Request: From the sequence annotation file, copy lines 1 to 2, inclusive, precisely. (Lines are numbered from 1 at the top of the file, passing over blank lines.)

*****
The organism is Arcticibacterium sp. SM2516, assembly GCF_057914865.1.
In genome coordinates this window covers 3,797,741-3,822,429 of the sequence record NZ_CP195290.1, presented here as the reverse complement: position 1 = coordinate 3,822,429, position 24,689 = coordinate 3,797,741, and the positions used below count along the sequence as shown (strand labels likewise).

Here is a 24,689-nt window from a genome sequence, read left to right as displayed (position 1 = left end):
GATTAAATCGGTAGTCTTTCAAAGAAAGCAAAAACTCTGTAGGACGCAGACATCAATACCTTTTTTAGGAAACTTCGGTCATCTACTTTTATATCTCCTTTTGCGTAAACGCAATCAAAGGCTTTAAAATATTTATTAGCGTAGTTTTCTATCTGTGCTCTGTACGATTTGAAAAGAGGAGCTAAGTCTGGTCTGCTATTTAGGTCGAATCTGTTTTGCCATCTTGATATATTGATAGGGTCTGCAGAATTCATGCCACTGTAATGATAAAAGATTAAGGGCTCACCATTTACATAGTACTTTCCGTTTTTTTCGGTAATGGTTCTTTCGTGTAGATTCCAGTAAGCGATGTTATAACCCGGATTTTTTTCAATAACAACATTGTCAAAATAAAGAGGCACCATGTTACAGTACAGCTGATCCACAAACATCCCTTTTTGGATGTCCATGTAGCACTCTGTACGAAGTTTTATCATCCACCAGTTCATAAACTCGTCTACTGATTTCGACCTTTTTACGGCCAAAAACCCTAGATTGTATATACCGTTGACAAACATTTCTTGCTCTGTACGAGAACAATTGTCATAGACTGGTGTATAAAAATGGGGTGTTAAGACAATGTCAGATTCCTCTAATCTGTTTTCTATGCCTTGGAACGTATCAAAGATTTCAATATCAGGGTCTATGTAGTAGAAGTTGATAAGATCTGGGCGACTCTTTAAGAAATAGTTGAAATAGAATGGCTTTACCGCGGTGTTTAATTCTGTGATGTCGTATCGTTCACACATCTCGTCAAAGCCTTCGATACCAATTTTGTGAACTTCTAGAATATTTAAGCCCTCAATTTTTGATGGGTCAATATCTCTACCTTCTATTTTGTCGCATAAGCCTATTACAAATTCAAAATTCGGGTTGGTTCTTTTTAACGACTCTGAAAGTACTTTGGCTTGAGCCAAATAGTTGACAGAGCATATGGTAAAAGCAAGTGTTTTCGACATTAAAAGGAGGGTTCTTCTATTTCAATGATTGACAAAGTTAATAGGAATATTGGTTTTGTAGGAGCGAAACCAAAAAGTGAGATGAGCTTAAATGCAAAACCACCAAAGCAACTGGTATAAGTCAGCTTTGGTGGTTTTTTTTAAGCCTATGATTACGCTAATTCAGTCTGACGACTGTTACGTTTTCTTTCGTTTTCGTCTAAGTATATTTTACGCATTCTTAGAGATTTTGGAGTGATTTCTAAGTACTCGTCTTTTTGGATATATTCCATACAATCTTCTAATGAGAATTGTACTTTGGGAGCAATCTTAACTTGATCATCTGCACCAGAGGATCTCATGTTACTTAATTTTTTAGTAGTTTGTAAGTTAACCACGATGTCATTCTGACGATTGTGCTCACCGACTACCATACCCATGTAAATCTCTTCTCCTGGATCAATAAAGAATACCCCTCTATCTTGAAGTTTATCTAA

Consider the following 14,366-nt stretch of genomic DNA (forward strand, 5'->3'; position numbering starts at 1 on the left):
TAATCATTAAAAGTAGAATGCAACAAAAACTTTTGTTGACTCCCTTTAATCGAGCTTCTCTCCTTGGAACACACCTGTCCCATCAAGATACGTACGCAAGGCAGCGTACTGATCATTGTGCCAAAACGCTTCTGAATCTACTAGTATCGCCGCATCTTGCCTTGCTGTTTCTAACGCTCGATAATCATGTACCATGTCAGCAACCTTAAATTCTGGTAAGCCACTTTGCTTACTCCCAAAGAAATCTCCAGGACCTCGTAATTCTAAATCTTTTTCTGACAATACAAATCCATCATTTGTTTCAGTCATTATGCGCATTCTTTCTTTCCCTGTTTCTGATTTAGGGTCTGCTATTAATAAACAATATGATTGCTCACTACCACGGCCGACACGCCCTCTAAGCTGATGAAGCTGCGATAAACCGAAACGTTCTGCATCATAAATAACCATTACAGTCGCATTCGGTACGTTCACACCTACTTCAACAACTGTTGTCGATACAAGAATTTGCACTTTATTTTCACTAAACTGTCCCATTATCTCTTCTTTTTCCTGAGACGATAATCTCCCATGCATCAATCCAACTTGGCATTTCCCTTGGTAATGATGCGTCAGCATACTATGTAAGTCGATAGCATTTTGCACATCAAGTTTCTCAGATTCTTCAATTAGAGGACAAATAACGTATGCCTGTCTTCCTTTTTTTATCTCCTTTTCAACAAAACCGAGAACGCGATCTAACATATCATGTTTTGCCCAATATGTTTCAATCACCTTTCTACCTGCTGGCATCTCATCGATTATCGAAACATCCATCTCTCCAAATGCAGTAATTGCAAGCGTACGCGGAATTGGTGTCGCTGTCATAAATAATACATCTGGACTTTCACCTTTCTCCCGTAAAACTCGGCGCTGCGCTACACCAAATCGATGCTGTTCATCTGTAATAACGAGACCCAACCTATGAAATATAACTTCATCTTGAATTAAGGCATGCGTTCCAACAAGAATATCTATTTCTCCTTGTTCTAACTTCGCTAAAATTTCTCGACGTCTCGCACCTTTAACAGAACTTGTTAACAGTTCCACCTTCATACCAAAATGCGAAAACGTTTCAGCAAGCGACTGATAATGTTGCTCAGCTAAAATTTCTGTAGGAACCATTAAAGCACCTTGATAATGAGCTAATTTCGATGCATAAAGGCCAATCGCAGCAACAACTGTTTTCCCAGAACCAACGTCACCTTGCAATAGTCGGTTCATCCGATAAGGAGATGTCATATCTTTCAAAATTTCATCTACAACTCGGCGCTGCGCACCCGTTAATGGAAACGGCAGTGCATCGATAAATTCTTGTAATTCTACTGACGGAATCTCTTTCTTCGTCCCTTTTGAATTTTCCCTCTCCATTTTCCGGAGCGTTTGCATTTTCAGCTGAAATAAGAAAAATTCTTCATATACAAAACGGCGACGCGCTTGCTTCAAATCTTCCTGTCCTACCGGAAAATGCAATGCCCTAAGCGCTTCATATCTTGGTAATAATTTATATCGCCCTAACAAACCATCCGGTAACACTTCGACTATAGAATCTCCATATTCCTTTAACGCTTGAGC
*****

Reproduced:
The organism is Arcticibacterium sp. SM2516, assembly GCF_057914865.1.
In genome coordinates this window covers 3,797,741-3,822,429 of the sequence record NZ_CP195290.1, presented here as the reverse complement: position 1 = coordinate 3,822,429, position 24,689 = coordinate 3,797,741, and the positions used below count along the sequence as shown (strand labels likewise).